UK heritage railway to see 50 wagons for 50th anniversary
Demonstration freight trains are to be a highlight of the Great Central Railway bicentenary celebrations. 50 years of recalling the historic past of British railway operations is to commemorated with a steam and diesel gala, featuring a range of passenger train operations, but crowned by a freight train display on a scale rarely seen since the 1960s.
As a unique example of main-line railway operations from bygone eras, the Great Central Railway at Loughborough, Leicestershire in central England, is gearing up to commemorate its 50th anniversary in suitably grand style. To mark this significant milestone, the railway will showcase a sight once common on the railways but long since consigned to memory. The heritage railway will mount a 50-wagon demonstration goods train, running over the gala weekend scheduled for 17-18 June.
A feat never before attempted
Heritage railways are a part of the British landscape, from the north of Scotland to the south of England. Only one though features main line running over a significant length of original double track – and this is it. Since its closure by British Rail in 1969, the former Great Central Railway has experienced a remarkable journey of revival. Thanks to the dedication and efforts of a dedicated group of volunteers, the line was reopened just a few years later in 1973. The inaugural journey covered a modest two-mile (3.2 km) stretch between Loughborough and Quorn and Woodhouse station. Over the past five decades, the Great Central Railway has grown and expanded, becoming a prominent tourist attraction in Leicestershire.
Trains now venture further, reaching Rothley station and a new platform at Leicester North. To accommodate the increased operations, a second line was laid, transforming the railway into a double-track line, controlled by authentic heritage signalling. The anniversary celebrations promise to be a true spectacle for railway enthusiasts and casual visitors alike. The highlight of the weekend will be the largest locomotive on the line, a formidable member of the powerful British Railways standard class 9F from the 1950s, pulling the 50-wagon goods train. The 9F class was the last design delivered by British Railways, and an example of the class was the very last steam locomotive to be built by BR. The fifty-wagon demonstration will be a feat never before attempted by the GCR, or any other heritage railway. Steam and diesel locomotives will also be showcased, providing passengers with nostalgic journeys.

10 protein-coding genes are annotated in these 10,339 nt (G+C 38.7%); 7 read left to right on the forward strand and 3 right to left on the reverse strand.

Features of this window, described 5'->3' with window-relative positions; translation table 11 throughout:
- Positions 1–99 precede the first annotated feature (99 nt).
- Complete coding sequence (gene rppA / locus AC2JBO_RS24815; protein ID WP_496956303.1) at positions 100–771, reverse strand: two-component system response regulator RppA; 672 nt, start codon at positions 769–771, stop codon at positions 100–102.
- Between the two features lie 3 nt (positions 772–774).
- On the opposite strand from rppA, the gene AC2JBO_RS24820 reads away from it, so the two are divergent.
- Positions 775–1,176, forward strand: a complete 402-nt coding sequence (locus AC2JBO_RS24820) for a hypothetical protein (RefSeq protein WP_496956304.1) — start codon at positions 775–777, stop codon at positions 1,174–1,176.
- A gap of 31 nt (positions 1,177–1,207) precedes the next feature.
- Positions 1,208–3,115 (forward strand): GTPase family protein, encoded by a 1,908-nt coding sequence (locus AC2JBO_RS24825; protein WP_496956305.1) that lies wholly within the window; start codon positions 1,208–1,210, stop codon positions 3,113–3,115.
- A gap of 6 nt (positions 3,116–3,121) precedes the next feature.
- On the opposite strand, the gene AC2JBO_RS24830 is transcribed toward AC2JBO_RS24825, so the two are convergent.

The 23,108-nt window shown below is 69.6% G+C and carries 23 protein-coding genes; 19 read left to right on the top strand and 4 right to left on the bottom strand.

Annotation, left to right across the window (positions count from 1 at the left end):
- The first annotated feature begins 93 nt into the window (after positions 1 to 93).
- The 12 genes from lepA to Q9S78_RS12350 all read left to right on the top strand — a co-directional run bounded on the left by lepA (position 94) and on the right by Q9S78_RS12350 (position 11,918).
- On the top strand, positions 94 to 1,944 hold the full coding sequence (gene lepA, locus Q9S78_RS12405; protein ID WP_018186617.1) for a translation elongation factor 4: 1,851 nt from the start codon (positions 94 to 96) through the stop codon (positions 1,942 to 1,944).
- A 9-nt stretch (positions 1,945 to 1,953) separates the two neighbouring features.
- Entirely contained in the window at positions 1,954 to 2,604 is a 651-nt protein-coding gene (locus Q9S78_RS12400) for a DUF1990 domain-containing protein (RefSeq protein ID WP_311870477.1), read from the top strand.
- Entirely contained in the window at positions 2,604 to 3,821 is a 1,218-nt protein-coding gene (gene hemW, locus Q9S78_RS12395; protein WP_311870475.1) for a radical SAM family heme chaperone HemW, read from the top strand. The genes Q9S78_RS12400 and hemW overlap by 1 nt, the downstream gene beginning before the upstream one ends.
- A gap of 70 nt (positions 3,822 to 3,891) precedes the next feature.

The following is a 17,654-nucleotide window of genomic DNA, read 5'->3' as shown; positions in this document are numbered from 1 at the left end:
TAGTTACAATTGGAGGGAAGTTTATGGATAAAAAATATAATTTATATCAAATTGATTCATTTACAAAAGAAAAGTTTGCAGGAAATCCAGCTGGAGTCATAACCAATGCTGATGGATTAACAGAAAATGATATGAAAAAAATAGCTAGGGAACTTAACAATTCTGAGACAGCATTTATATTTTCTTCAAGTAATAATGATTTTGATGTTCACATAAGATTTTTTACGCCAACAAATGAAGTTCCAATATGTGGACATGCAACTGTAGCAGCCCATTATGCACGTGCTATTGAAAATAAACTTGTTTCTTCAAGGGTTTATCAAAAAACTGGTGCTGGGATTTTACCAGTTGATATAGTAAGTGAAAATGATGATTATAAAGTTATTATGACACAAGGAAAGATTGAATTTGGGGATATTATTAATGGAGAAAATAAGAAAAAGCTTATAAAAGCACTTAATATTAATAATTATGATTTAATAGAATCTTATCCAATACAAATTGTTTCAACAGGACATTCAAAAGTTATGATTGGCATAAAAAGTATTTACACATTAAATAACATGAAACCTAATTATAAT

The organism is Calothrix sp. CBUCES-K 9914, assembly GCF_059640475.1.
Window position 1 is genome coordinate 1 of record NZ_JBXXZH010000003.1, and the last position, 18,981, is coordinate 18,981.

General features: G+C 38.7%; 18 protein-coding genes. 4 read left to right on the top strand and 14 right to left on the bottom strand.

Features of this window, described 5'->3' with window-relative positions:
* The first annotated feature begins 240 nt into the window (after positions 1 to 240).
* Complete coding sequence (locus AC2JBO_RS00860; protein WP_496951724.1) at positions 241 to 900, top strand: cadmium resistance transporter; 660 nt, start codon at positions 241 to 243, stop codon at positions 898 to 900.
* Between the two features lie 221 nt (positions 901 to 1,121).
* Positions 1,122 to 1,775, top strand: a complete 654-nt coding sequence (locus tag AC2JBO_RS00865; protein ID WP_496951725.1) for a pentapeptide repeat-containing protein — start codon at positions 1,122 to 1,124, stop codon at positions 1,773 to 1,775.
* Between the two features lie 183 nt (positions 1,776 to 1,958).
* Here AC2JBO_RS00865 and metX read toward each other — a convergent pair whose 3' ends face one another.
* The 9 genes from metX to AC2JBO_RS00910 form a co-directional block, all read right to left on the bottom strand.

Underwritten by bulk freight operations
In addition to recreating the scale of goods traffic for which the former main line was renowned, the GCR has four passenger stations, each one representing a different era from the line’s history. “We plan to showcase the best of our team’s hard work with a great weekend of railway theatre”, said Malcolm Holmes, the General Manager of the Great Central Railway. Holmes also acknowledged the emotional significance of the event, recognising the dedicated team members who have been instrumental in the railway’s success since its humble beginnings in 1973.
The original Great Central Railway was a main line railway company that connected Manchester with London. It was moderately successful, but its passenger traffic suffered from competition from a largely parallel line, serving the same population centres. In later decades, the line was underwritten by bulk freight operations. It was closed in stages in the late 1960s as part of a wide ranging rationalisation of the British network. Short lengths remain in use, notably for aggregates traffic from quarries near Manchester, providing materials for construction projects in London, including the HS2 high speed rail line. The closure as a through route represented the biggest single closure of the infamous “Beeching Axe”.
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